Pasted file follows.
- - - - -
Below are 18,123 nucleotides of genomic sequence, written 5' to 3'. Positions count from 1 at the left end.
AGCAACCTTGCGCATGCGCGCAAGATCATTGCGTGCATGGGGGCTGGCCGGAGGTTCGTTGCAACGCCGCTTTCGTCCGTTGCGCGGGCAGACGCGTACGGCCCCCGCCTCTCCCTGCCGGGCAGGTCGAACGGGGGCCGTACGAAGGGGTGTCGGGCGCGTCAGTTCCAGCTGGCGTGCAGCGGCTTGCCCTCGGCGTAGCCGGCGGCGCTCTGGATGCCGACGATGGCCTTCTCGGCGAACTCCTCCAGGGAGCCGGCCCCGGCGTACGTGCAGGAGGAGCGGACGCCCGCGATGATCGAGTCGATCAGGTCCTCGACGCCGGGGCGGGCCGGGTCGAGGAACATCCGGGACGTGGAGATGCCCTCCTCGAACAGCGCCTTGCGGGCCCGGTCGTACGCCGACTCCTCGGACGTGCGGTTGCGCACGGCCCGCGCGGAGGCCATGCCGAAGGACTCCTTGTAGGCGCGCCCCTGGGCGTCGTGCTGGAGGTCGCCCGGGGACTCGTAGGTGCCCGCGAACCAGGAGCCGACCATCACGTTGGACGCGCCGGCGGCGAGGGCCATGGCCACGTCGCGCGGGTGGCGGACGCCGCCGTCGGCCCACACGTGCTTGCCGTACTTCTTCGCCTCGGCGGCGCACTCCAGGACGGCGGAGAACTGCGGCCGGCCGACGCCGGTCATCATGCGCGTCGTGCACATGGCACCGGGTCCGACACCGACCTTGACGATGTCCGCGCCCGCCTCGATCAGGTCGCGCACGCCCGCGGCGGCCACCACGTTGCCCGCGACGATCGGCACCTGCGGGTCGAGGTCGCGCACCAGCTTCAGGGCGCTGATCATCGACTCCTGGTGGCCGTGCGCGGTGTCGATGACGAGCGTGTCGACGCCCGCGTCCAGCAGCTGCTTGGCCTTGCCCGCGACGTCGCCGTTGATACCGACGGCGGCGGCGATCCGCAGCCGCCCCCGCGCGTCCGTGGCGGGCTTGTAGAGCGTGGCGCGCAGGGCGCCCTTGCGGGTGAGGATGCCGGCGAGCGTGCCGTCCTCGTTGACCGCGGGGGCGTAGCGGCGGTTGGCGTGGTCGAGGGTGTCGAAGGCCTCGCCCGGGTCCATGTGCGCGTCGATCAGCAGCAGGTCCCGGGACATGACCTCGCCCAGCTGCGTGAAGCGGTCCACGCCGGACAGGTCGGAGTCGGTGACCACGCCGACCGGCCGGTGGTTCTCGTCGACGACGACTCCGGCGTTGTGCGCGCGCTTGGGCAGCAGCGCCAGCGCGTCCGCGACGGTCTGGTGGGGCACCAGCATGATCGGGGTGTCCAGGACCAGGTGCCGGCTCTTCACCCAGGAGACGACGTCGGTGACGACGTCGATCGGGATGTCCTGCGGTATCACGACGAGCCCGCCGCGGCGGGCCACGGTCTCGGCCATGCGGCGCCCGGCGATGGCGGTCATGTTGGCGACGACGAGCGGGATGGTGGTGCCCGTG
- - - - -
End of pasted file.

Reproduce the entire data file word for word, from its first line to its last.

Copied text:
Below are 18,123 nucleotides of genomic sequence, written 5' to 3'. Positions count from 1 at the left end.
AGCAACCTTGCGCATGCGCGCAAGATCATTGCGTGCATGGGGGCTGGCCGGAGGTTCGTTGCAACGCCGCTTTCGTCCGTTGCGCGGGCAGACGCGTACGGCCCCCGCCTCTCCCTGCCGGGCAGGTCGAACGGGGGCCGTACGAAGGGGTGTCGGGCGCGTCAGTTCCAGCTGGCGTGCAGCGGCTTGCCCTCGGCGTAGCCGGCGGCGCTCTGGATGCCGACGATGGCCTTCTCGGCGAACTCCTCCAGGGAGCCGGCCCCGGCGTACGTGCAGGAGGAGCGGACGCCCGCGATGATCGAGTCGATCAGGTCCTCGACGCCGGGGCGGGCCGGGTCGAGGAACATCCGGGACGTGGAGATGCCCTCCTCGAACAGCGCCTTGCGGGCCCGGTCGTACGCCGACTCCTCGGACGTGCGGTTGCGCACGGCCCGCGCGGAGGCCATGCCGAAGGACTCCTTGTAGGCGCGCCCCTGGGCGTCGTGCTGGAGGTCGCCCGGGGACTCGTAGGTGCCCGCGAACCAGGAGCCGACCATCACGTTGGACGCGCCGGCGGCGAGGGCCATGGCCACGTCGCGCGGGTGGCGGACGCCGCCGTCGGCCCACACGTGCTTGCCGTACTTCTTCGCCTCGGCGGCGCACTCCAGGACGGCGGAGAACTGCGGCCGGCCGACGCCGGTCATCATGCGCGTCGTGCACATGGCACCGGGTCCGACACCGACCTTGACGATGTCCGCGCCCGCCTCGATCAGGTCGCGCACGCCCGCGGCGGCCACCACGTTGCCCGCGACGATCGGCACCTGCGGGTCGAGGTCGCGCACCAGCTTCAGGGCGCTGATCATCGACTCCTGGTGGCCGTGCGCGGTGTCGATGACGAGCGTGTCGACGCCCGCGTCCAGCAGCTGCTTGGCCTTGCCCGCGACGTCGCCGTTGATACCGACGGCGGCGGCGATCCGCAGCCGCCCCCGCGCGTCCGTGGCGGGCTTGTAGAGCGTGGCGCGCAGGGCGCCCTTGCGGGTGAGGATGCCGGCGAGCGTGCCGTCCTCGTTGACCGCGGGGGCGTAGCGGCGGTTGGCGTGGTCGAGGGTGTCGAAGGCCTCGCCCGGGTCCATGTGCGCGTCGATCAGCAGCAGGTCCCGGGACATGACCTCGCCCAGCTGCGTGAAGCGGTCCACGCCGGACAGGTCGGAGTCGGTGACCACGCCGACCGGCCGGTGGTTCTCGTCGACGACGACTCCGGCGTTGTGCGCGCGCTTGGGCAGCAGCGCCAGCGCGTCCGCGACGGTCTGGTGGGGCACCAGCATGATCGGGGTGTCCAGGACCAGGTGCCGGCTCTTCACCCAGGAGACGACGTCGGTGACGACGTCGATCGGGATGTCCTGCGGTATCACGACGAGCCCGCCGCGGCGGGCCACGGTCTCGGCCATGCGGCGCCCGGCGATGGCGGTCATGTTGGCGACGACGAGCGGGATGGTGGTGCCCGTG